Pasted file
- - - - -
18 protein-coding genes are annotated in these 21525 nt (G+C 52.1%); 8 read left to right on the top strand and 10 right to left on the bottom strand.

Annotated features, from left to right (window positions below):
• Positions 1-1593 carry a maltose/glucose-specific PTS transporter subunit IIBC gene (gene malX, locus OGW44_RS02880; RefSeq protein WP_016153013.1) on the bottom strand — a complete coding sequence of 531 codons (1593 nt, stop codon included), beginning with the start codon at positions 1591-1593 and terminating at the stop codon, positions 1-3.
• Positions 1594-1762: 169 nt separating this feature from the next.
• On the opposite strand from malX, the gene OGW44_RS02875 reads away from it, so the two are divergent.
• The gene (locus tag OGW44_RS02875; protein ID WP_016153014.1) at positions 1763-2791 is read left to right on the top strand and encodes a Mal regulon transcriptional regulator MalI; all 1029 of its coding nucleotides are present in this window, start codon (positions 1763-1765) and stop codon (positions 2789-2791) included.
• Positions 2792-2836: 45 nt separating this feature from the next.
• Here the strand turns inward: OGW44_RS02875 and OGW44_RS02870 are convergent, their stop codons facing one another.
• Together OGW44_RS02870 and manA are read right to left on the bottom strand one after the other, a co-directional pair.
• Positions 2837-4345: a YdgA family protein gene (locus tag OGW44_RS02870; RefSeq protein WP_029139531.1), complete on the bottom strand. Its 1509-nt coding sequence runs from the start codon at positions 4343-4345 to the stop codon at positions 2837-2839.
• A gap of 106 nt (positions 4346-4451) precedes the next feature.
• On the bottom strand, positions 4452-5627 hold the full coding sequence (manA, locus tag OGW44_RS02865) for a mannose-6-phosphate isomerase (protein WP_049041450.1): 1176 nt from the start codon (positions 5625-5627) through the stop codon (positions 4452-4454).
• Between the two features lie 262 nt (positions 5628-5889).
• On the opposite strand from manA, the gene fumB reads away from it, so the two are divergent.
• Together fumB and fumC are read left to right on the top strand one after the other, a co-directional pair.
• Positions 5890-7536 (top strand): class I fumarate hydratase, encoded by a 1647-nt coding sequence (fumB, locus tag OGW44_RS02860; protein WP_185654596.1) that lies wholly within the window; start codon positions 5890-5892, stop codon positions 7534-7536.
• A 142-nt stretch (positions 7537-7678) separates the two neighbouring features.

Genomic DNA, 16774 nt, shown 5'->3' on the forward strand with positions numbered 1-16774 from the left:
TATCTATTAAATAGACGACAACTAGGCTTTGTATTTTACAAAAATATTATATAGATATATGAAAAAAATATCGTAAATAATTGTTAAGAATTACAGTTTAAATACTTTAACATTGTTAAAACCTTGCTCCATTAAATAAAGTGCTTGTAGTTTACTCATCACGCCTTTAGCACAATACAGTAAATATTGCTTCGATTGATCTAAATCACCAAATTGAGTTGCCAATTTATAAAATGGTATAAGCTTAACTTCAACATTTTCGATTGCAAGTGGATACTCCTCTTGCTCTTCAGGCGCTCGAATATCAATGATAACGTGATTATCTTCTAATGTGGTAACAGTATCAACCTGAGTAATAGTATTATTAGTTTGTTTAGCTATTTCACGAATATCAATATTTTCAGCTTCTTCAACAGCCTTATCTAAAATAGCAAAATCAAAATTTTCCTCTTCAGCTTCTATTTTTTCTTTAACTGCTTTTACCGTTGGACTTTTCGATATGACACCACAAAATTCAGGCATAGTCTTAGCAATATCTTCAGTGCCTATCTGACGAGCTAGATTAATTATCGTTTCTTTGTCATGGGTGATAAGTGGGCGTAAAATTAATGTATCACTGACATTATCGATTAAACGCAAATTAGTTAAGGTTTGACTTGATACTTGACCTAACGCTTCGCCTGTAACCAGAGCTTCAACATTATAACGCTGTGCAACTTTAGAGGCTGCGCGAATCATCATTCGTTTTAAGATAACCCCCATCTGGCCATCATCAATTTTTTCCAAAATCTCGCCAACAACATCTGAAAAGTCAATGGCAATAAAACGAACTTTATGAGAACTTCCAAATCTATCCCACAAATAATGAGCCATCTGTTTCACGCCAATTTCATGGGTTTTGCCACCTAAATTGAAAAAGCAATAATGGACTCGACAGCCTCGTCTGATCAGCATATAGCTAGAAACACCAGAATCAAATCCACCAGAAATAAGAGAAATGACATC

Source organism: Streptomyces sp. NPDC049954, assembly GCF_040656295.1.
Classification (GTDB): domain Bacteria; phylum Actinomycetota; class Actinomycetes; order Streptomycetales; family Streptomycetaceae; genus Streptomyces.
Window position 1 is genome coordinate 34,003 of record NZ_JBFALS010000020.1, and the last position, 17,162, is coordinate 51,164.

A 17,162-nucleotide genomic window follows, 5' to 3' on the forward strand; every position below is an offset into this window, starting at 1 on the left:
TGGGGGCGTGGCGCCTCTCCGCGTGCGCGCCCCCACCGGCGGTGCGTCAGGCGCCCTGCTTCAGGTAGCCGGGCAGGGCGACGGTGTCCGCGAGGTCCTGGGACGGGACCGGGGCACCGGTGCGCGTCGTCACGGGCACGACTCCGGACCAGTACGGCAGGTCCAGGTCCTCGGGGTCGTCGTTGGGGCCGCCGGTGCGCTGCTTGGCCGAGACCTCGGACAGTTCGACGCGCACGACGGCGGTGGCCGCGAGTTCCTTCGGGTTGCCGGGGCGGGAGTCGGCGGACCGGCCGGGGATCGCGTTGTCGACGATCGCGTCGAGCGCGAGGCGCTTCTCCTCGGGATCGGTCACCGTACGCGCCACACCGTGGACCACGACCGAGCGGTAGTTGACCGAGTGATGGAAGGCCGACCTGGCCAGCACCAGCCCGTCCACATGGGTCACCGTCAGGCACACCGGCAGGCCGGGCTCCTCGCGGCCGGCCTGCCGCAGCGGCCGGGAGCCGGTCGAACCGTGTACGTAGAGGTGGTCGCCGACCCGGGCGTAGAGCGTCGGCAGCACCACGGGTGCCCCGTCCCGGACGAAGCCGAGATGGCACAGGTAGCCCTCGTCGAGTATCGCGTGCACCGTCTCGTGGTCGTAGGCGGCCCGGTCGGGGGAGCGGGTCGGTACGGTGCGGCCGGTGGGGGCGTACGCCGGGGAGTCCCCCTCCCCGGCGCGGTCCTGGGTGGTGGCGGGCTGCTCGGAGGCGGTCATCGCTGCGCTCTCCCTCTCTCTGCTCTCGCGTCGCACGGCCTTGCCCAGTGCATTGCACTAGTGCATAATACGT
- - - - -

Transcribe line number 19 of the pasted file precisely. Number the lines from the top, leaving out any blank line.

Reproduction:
TATCTATTAAATAGACGACAACTAGGCTTTGTATTTTACAAAAATATTATATAGATATATGAAAAAAATATCGTAAATAATTGTTAAGAATTACAGTTTAAATACTTTAACATTGTTAAAACCTTGCTCCATTAAATAAAGTGCTTGTAGTTTACTCATCACGCCTTTAGCACAATACAGTAAATATTGCTTCGATTGATCTAAATCACCAAATTGAGTTGCCAATTTATAAAATGGTATAAGCTTAACTTCAACATTTTCGATTGCAAGTGGATACTCCTCTTGCTCTTCAGGCGCTCGAATATCAATGATAACGTGATTATCTTCTAATGTGGTAACAGTATCAACCTGAGTAATAGTATTATTAGTTTGTTTAGCTATTTCACGAATATCAATATTTTCAGCTTCTTCAACAGCCTTATCTAAAATAGCAAAATCAAAATTTTCCTCTTCAGCTTCTATTTTTTCTTTAACTGCTTTTACCGTTGGACTTTTCGATATGACACCACAAAATTCAGGCATAGTCTTAGCAATATCTTCAGTGCCTATCTGACGAGCTAGATTAATTATCGTTTCTTTGTCATGGGTGATAAGTGGGCGTAAAATTAATGTATCACTGACATTATCGATTAAACGCAAATTAGTTAAGGTTTGACTTGATACTTGACCTAACGCTTCGCCTGTAACCAGAGCTTCAACATTATAACGCTGTGCAACTTTAGAGGCTGCGCGAATCATCATTCGTTTTAAGATAACCCCCATCTGGCCATCATCAATTTTTTCCAAAATCTCGCCAACAACATCTGAAAAGTCAATGGCAATAAAACGAACTTTATGAGAACTTCCAAATCTATCCCACAAATAATGAGCCATCTGTTTCACGCCAATTTCATGGGTTTTGCCACCTAAATTGAAAAAGCAATAATGGACTCGACAGCCTCGTCTGATCAGCATATAGCTAGAAACACCAGAATCAAATCCACCAGAAATAAGAGAAATGACATC